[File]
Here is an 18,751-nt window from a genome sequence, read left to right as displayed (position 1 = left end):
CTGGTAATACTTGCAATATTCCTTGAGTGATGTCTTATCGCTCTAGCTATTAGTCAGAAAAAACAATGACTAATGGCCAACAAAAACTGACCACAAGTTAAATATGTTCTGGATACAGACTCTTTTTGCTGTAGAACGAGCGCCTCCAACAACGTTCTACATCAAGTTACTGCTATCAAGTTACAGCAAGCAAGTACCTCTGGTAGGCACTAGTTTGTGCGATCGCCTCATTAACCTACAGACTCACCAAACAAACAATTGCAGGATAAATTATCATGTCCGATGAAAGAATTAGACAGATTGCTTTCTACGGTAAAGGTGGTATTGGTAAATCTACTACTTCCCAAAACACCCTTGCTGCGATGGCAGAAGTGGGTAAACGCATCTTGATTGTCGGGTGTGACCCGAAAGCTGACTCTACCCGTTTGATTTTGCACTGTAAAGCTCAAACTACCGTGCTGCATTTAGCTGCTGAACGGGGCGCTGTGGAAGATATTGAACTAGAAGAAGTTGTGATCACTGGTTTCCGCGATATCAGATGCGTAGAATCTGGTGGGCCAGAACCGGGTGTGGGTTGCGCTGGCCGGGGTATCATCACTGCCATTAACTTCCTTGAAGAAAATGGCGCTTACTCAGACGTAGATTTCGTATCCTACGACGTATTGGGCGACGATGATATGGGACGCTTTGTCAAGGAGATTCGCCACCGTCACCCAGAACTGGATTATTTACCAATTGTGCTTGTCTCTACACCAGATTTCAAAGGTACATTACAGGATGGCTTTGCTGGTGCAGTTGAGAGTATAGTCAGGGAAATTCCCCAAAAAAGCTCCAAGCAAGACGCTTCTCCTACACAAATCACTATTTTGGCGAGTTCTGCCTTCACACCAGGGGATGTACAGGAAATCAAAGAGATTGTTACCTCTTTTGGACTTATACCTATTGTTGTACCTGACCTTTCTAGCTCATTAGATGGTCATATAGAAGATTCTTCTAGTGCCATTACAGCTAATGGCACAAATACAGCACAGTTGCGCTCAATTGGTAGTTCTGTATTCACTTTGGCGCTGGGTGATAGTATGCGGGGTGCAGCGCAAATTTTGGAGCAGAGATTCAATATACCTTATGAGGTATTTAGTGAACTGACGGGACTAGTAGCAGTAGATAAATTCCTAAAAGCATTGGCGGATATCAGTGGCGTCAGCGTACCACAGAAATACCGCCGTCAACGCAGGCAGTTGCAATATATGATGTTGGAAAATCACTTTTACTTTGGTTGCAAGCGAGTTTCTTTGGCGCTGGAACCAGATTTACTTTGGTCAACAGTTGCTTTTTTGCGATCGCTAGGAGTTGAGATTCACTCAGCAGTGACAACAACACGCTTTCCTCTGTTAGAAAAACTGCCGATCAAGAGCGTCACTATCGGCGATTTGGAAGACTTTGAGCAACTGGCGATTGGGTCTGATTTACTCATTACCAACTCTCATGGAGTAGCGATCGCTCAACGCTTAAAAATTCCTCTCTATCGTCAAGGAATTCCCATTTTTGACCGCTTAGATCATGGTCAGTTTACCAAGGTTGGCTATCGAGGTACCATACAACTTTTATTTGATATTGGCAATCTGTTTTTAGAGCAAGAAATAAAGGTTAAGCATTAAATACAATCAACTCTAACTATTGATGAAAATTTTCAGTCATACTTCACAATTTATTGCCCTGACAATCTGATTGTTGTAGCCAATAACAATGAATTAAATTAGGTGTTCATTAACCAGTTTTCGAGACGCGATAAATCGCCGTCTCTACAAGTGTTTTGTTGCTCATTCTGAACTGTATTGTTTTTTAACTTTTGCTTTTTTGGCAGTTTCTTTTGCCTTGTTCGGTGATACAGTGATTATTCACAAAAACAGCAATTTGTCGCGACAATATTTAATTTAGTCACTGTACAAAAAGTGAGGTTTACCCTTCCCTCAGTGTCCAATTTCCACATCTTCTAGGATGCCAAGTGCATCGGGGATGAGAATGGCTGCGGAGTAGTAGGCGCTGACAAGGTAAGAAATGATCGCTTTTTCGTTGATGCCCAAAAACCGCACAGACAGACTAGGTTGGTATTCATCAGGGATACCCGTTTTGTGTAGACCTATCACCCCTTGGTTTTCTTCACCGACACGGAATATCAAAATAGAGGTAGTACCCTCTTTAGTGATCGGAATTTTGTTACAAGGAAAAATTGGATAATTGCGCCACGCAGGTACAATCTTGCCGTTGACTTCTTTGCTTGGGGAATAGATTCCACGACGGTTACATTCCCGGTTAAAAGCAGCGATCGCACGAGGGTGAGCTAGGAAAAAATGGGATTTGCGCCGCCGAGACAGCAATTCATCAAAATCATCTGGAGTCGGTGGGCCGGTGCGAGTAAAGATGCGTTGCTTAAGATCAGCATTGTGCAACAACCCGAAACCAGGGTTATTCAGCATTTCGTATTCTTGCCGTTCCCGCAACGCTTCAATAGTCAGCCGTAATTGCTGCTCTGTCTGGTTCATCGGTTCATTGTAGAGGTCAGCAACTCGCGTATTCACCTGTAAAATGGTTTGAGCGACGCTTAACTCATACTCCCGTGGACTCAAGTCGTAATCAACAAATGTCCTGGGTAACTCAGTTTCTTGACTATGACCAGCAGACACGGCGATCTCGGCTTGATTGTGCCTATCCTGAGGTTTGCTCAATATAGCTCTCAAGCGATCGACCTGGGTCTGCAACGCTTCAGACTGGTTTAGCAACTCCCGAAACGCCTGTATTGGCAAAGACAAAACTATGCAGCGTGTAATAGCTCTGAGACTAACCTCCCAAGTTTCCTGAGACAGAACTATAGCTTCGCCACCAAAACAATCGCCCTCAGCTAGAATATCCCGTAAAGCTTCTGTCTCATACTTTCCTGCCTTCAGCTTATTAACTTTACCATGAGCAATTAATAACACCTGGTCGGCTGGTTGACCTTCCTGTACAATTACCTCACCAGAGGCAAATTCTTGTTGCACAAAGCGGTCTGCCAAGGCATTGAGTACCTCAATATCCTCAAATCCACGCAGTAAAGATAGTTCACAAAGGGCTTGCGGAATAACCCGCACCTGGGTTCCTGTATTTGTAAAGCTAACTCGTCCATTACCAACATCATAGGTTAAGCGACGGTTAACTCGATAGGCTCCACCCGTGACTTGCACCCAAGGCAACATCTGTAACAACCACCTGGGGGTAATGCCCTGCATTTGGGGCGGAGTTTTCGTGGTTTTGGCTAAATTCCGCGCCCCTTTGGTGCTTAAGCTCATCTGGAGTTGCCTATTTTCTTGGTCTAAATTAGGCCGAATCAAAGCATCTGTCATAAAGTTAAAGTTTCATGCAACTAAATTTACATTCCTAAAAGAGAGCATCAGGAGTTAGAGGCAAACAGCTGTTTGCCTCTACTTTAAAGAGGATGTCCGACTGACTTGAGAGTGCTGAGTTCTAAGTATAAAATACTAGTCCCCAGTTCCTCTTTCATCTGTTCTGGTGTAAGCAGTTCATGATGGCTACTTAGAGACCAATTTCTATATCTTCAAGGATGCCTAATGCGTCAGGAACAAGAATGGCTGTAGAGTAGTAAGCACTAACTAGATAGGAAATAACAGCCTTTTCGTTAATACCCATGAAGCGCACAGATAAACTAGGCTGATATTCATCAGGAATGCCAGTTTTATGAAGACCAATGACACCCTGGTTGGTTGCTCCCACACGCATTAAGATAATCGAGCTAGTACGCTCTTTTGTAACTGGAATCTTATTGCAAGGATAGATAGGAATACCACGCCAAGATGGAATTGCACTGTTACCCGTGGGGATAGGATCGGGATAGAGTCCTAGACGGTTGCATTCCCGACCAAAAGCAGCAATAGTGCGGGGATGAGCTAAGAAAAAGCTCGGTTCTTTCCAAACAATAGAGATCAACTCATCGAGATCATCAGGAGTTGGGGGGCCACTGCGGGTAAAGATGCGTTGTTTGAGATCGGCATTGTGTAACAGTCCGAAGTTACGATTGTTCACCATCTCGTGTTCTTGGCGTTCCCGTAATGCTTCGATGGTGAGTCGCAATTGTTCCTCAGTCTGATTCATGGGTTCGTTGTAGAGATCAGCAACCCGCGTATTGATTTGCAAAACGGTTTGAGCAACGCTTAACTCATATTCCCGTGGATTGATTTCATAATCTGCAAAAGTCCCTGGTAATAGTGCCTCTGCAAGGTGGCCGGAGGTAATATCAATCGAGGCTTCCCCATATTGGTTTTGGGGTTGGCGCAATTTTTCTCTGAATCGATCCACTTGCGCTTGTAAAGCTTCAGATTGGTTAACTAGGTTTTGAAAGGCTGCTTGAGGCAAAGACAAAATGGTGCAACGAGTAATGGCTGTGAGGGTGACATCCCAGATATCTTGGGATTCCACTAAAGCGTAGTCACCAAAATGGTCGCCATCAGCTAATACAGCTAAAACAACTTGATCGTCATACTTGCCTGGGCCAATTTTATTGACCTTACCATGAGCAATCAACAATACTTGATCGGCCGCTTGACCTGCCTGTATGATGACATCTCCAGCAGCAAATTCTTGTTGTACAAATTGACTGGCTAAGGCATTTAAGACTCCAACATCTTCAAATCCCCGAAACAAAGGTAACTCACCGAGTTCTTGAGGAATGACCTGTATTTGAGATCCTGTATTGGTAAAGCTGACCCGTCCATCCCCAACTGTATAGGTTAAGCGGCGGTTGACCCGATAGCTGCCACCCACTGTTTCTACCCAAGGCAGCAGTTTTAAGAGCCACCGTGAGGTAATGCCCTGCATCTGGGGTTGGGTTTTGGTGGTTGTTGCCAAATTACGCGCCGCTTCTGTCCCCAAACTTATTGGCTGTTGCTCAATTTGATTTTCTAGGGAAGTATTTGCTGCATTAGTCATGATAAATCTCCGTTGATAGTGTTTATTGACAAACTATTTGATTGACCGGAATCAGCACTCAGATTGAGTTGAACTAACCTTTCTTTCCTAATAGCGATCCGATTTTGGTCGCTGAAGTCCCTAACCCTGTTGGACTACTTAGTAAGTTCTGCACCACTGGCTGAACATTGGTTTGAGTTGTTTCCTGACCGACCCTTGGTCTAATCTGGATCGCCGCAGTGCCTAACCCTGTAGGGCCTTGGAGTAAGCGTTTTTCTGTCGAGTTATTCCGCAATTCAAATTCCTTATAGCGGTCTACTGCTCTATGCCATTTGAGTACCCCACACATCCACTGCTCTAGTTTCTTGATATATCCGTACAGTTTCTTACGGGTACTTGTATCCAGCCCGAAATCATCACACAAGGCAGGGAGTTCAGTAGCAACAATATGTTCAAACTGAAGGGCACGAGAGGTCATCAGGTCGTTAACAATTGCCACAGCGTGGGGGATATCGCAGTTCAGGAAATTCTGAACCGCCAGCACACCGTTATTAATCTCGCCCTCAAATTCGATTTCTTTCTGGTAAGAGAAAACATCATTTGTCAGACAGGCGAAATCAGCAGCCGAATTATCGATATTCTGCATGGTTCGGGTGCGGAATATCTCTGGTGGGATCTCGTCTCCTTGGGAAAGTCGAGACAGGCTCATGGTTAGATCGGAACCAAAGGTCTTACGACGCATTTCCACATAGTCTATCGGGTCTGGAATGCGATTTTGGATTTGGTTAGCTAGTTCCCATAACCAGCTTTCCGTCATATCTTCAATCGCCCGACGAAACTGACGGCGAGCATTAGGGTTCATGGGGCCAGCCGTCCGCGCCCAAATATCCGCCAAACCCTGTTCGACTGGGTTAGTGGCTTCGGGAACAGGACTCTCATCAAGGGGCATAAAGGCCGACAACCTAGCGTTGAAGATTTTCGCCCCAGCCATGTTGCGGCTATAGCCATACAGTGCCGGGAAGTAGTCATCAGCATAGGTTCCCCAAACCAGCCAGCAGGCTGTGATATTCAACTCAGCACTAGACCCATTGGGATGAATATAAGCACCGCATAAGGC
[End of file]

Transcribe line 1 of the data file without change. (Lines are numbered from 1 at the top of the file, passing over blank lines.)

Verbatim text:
Here is an 18,751-nt window from a genome sequence, read left to right as displayed (position 1 = left end):